Giving the diaspora the right to vote would “swamp” the views of residents of the Republic of Ireland.
Currently, Irish citizens who are resident in the Republic of Ireland and over the age of 18 are entitled to vote in all elections and referendums.
Those who move abroad but plan to return within the next 18 months are also entitled to vote; however, campaigners have long argued the rules are too strict.
For last week’s Brazilian Presidential Election, thousands queued up in the streets of Dublin to cast their ballot.
On Newstalk Breakfast this morning, political commentator Keith Mills said Ireland should not follow suit.
“There’s almost 200 million Brazilians in the world and only four million of them live outside Brazil,” he said.
“In Ireland, the numbers are completely different; we’re seeing now a million passports a year being produced, so there are likely to be more Irish passport holders living outside the State than living inside the State.
“Therefore, if those people chose to vote, if they’re fully entitled to, they’d completely and utterly swamp the people who are actually impacted by the result.
“Don’t forget, if you live outside the country you’re not impacted by the result; the laws that are made… they don’t impact you directly.”
The Government has promised to hold a referendum on giving Northern Ireland and the diaspora a right to vote in Presidential elections in 2024.
VotingRights.ie Vice Chair Emma DeSouza said the vote will be very welcome to people in the North.
“Enfranchising citizens abroad is actually a global democratic norm,” she said.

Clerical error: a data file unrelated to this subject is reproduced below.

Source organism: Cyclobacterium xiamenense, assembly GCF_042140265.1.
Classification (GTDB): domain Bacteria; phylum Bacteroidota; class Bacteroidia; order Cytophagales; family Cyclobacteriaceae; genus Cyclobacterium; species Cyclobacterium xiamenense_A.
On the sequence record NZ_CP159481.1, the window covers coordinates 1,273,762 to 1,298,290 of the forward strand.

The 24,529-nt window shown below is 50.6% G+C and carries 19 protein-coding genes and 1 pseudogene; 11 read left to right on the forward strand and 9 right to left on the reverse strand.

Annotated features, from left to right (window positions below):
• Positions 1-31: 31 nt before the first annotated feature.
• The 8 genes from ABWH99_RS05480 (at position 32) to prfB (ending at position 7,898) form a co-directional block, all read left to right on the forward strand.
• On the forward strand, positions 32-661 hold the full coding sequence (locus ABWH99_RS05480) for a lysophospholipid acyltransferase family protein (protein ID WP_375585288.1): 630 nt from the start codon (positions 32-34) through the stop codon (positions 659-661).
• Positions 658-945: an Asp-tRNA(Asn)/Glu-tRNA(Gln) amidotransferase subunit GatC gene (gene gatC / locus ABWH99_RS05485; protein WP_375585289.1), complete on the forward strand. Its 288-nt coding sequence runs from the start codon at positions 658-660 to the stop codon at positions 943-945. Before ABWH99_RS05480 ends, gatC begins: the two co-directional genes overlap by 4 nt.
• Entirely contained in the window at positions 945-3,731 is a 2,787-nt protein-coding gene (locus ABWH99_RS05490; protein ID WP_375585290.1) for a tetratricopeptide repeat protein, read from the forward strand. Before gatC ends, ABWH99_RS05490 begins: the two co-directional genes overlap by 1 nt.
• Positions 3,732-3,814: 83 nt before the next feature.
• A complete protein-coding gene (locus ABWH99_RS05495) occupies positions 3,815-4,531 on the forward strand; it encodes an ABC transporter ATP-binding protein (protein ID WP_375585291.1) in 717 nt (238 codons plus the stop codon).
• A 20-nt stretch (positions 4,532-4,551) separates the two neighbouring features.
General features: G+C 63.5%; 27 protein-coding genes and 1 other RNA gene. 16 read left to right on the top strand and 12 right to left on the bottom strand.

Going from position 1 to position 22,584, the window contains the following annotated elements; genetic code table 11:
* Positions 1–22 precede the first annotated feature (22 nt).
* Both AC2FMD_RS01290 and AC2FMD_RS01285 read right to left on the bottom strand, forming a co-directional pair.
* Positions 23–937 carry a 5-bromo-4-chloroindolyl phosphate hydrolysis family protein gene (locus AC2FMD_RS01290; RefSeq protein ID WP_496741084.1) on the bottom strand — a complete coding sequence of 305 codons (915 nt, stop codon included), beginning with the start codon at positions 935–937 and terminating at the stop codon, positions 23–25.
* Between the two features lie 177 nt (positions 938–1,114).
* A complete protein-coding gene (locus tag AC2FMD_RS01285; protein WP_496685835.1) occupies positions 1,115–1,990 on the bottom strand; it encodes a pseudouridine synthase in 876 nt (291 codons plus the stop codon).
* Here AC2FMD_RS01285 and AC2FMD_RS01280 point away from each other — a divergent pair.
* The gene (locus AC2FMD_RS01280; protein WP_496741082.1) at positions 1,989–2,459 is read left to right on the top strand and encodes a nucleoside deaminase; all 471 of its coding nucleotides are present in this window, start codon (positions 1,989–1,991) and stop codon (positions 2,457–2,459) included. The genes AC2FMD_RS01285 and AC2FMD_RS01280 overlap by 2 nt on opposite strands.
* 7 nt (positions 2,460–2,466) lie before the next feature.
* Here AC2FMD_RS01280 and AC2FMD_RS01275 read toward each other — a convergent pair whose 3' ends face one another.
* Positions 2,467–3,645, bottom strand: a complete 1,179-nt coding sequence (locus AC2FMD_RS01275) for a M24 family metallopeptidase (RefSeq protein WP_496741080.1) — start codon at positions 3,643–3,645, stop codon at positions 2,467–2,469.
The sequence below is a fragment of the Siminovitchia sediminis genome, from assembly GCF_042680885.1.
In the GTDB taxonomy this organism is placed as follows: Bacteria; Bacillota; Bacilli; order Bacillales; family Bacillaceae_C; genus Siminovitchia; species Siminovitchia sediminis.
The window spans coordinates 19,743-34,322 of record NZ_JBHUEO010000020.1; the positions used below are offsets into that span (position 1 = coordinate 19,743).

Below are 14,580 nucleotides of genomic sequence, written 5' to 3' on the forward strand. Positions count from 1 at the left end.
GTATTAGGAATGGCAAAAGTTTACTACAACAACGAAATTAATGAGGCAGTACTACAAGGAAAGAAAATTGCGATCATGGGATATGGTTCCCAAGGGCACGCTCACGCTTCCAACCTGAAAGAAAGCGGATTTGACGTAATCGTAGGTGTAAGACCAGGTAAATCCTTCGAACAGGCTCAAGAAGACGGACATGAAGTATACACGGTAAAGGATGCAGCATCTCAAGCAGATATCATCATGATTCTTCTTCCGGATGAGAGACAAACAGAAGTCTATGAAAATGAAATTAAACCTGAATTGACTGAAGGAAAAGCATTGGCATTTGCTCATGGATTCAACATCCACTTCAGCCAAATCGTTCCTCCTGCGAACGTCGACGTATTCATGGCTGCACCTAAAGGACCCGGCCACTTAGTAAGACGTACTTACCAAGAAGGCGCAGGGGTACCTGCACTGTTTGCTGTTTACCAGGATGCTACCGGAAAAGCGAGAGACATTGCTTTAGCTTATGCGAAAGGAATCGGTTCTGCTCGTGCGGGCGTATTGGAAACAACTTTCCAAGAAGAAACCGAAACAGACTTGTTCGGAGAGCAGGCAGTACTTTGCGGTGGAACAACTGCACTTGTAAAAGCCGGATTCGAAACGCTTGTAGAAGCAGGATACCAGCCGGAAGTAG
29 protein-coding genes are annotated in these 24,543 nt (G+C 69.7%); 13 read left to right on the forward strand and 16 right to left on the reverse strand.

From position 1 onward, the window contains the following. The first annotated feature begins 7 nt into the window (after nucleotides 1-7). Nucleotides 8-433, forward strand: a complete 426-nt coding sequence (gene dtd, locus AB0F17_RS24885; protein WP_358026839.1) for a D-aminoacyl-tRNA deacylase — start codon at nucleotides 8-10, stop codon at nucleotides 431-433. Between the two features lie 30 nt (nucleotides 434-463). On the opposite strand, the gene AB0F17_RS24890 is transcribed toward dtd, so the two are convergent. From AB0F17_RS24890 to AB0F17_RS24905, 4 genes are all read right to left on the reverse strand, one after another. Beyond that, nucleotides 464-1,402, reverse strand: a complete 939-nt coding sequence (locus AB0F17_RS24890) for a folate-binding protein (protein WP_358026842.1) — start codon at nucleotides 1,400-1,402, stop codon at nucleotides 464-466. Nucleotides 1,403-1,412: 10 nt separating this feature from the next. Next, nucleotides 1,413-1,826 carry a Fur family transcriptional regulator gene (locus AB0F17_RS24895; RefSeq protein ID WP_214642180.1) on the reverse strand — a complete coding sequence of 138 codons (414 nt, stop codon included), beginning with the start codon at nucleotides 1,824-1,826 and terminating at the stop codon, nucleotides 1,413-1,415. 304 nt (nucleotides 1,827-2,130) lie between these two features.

“I’m just as Irish as anybody in the Republic of Ireland; the President of Ireland doesn’t just represent the Irish citizens that are resident in the 26 counties.
“The President of Ireland represents Irish people - of which I am one.
“I think we have to bear in mind that many people who are resident outside of the Irish State aren’t necessarily resident outside of the State by choice.
“Many of us in Northern Ireland are here due to the historical partition and many Irish citizens had to emigrate because they had to go to get a good job or to be able to find an affordable home.”
Mr Mills said it would be better to give the North and the diaspora representation in Seanad Éireann.
“I’m not against giving citizens who live outside the State a say in Irish politics but the way to do it is not to swamp the Irish electorate with people who are voting from outside the State,” he said.
“We could reform the Seanad and give seats to the diaspora through electronic voting.”
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Main image: File photo of a polling station in Ballsbridge, 25-05-2018. Image: Leah Farrell/RollingNews